Making of 'Alice in Wonderland'

Yuo Tengara gives us a rundown of the lighting and texturing techniques behind her beautiful image 'Alice in Wonderland'

Alice in Wonderland is based on Julia Sarda's illustration from her Alice in Wonderland series. I decided to recreate her beautiful illustration in 3D, because it was different from the style I normally work with and I felt it would be a nice challenge.

Blocking in the scene

In order to make the scene appear as flat as possible, I set the focal length of my camera to 100. I used ZBrush's ZSphere to create the base geo for the characters and imported the mesh into Maya to adjust the scale. This was to get a better idea of the scale for each object and the depth of the scene.

Once the scales of the characters were finalized, I started blocking in the environment in Maya. I began by using primitive shapes and nudging the vertices to match the placement. The geo for the grass was added later and I used the spPaint tool to place it on the ground plane.

Showing the progress of the modeling

Showing the progress of the modeling

Sculpting in ZBrush

For the characters, I used ZBrush to add a bit more detail but kept the sculpt fairly simple to avoid it becoming realistic looking. ZBrush has a nice option where you can adjust the opacity of the UI (located top-right, labeled ‘See-through'). I had the concept open in the background and lowered the Opacity of the UI, then positioned the model to match the concept as best I could.

I also played around with the angle of view in ZBrush to match the focal length in Maya's camera. I used the value written here as a starting point. The rest was just nudging the model around to match the look and the volume of the characters in the concept.

Using the Move, Dam Standard, and Standard brush to sculpt

Using the Move, Dam Standard, and Standard brush to sculpt

Retopo and UV

After sculpting a bit in ZBrush, I decided to retopo to make it easier to unwrap the UVs. It wasn't necessary to do so because these characters weren't going to be animated but I just did it to get into a good habit.

I usually use NEX for retopoing but I used the ZRemesher option in ZBrush to speed up the process. For UVing, I mostly use Maya, but sometimes I use Headus if I can't get a good result. I try to put anything that might share the same quality of material onto one map so I can use the same shader.

The UVs of Alice: the skin, hair, clothes and skirt

The UVs of Alice: the skin, hair, clothes and skirt

Establishing the lighting

I used 7 lights and 2 bounce cards in this scene.

Environment (overall): 1 key, 1 fill
Environment (FG): 1 fill
Alice: 1 key, 2 fill, 1 bounce card
Cheshire cat: 1 fill, 1 bounce card

I mostly used V-Ray Rectangular Lights to light the scene but for some areas, I converted geometries into light meshes to get more control. I felt this method was useful for lighting the characters because the geometry had created core shadows and contact shadows that were difficult to get rid of with just rectangular lights.

I created a plane and assigned a V-Ray material diffuse set to white for the bounce cards. I used those in areas where I just needed to lighten a little (for example, in between the Cheshire cat's tail and his body). The key was to have an even lighting to get the flat look. Another way to achieve the flat look was to rely on surface shader, but I didn't want to use that route, mainly because I wanted the shaders to respond to lights and have that subtle highlight and shadowing that follow the curvature of the geo.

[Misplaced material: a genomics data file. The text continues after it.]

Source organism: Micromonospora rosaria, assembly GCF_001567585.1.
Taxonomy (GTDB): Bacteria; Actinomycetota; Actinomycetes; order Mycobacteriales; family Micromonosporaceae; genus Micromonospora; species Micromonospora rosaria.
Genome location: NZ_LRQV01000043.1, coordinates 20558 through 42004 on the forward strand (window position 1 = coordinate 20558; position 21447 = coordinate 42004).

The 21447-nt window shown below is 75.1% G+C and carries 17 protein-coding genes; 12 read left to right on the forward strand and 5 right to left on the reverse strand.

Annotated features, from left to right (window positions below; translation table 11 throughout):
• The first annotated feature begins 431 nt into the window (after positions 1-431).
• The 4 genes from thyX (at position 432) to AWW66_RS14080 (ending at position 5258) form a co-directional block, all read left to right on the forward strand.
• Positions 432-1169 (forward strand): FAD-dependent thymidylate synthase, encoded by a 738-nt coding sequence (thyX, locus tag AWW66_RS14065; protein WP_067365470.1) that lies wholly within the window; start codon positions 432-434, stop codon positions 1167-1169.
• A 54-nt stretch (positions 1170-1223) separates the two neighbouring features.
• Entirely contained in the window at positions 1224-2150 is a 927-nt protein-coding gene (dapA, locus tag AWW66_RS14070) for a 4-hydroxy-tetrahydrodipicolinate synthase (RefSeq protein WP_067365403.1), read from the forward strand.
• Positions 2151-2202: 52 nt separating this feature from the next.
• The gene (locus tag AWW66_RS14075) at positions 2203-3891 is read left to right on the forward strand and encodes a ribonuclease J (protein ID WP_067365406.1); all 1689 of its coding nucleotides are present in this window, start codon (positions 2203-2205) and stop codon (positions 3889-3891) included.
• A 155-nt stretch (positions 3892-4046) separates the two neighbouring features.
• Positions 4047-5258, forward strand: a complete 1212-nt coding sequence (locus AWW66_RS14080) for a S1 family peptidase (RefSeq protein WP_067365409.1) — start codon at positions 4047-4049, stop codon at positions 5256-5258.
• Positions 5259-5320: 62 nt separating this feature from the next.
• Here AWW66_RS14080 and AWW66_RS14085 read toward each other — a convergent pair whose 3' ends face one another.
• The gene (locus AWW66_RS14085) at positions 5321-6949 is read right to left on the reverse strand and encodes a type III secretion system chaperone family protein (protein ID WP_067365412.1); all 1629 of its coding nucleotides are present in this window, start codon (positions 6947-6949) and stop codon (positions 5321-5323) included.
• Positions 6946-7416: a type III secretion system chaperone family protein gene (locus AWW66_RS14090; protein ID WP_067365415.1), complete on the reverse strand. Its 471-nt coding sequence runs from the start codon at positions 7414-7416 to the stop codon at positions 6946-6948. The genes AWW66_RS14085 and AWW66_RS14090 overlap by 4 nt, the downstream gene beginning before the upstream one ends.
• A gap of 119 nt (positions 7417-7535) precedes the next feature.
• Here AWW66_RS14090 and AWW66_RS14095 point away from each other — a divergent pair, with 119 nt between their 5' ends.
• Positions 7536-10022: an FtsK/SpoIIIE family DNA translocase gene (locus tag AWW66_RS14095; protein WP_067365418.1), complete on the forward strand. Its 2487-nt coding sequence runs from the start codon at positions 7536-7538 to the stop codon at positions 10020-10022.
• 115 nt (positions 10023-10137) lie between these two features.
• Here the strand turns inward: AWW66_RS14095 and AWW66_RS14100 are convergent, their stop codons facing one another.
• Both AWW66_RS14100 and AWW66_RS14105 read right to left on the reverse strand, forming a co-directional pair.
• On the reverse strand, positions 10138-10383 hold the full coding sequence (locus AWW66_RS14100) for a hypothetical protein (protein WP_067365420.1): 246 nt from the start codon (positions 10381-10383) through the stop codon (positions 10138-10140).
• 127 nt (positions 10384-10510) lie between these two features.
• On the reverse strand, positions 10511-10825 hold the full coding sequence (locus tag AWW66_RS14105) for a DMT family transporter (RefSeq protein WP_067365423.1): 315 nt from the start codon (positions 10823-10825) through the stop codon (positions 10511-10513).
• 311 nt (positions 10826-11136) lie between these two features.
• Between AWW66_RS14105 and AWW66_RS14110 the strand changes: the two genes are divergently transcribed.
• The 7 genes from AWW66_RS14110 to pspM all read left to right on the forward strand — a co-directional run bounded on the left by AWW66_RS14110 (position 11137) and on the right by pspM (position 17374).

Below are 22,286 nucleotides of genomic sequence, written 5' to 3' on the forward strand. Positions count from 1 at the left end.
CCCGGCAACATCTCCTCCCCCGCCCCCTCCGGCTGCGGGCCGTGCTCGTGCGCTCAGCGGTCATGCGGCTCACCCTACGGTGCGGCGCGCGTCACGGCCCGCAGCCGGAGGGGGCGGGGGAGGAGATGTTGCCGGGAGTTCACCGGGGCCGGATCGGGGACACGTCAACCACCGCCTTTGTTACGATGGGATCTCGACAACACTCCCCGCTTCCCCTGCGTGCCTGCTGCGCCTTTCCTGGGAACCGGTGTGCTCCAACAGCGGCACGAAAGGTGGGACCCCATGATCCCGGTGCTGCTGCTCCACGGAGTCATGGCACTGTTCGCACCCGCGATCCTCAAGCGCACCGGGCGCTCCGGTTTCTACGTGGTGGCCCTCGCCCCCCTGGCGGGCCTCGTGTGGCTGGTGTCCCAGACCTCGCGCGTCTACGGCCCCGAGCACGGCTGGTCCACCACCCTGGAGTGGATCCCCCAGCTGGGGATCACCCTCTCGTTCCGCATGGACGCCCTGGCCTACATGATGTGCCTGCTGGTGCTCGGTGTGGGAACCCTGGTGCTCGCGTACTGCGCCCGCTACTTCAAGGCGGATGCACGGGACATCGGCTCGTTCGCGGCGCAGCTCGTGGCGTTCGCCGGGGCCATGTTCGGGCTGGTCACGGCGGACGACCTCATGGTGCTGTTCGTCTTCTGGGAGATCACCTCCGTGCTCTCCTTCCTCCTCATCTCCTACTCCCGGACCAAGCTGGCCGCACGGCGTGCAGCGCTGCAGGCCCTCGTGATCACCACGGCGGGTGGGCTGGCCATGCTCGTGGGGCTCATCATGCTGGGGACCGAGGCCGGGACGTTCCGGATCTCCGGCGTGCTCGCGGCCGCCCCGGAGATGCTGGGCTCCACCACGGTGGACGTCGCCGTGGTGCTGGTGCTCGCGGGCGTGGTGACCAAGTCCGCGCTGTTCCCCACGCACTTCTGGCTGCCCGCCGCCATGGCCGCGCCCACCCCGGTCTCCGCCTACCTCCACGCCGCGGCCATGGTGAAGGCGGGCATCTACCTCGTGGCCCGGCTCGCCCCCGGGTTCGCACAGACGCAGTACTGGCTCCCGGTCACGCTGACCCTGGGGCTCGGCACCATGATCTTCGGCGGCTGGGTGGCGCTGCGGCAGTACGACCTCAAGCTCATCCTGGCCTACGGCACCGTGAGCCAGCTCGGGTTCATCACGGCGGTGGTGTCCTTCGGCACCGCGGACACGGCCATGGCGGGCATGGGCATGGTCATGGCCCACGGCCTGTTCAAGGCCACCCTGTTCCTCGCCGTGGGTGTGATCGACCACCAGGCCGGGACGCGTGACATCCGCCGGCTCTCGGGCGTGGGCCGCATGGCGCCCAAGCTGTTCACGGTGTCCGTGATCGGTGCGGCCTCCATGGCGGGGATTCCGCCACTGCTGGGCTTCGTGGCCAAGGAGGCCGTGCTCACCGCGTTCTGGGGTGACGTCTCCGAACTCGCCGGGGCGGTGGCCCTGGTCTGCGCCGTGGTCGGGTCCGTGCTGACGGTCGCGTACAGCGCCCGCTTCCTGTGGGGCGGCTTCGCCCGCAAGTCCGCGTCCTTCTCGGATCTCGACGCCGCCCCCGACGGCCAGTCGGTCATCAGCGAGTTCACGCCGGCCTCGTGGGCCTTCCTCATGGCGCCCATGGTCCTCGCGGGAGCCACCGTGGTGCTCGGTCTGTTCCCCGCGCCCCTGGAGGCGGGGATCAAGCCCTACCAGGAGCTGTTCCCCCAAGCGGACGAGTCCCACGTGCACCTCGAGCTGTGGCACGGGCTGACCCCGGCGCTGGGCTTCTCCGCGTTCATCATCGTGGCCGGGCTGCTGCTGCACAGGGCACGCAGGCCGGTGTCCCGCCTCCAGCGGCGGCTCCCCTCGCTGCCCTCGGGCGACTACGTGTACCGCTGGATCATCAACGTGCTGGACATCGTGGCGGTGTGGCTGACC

I added a tiny bit of self illumination (a diffuse map with Gamma Correction connected to the self illumination slot) to help get rid of the shadows where the geos met. Instead of adding more lights to flatten it, I felt that approach was quicker and easier.

Trying different primitive shapes for the light meshes and figuring a simple sphere worked well with Alice

Trying different primitive shapes for the light meshes and figuring a simple sphere worked well with Alice

Texture and customizing in Photoshop

Before texturing, I did a simple block-in using just the shaders to get an idea of the overall color palette, and only started on the actual texture painting when the lighting was close to final.

I had a few action buttons in Photoshop that I'd created to speed up the process. I did my best to work non-destructively, and kept things organized (for example, by naming layers) so that I could easily make changes later.

To get this painterly style, I avoided using photos and mainly used custom Photoshop brushes to get the hand-painted feel. In the end, I grabbed a paper texture from online and overlaid it on top to add a subtle grunge. I did this to all of my textures.

An example of how my Photoshop interface is set up

An example of how my Photoshop interface is set up

Creating the hand-painted feel to the textures

Creating the hand-painted feel to the textures

Compositing in NUKE

I had broken down the scene into foreground, mid-ground, background, Alice, and the Cheshire cat. I added fog in NUKE to separate the mid-ground from the background. I figured it was faster to add it in post so I could make changes easily later. The multi-mattes were very helpful because it gave me more flexibility in comp to finalize the look.

This is how I organized my components in NUKE

This is how I organized my components in NUKE

Showing the raw render on the left, and the composited render on the right

Showing the raw render on the left, and the composited render on the right

Related links

Yuo Tengara's original gallery entry at 5 stars
Check out Yuo Tengara's site
Submit your own tutorial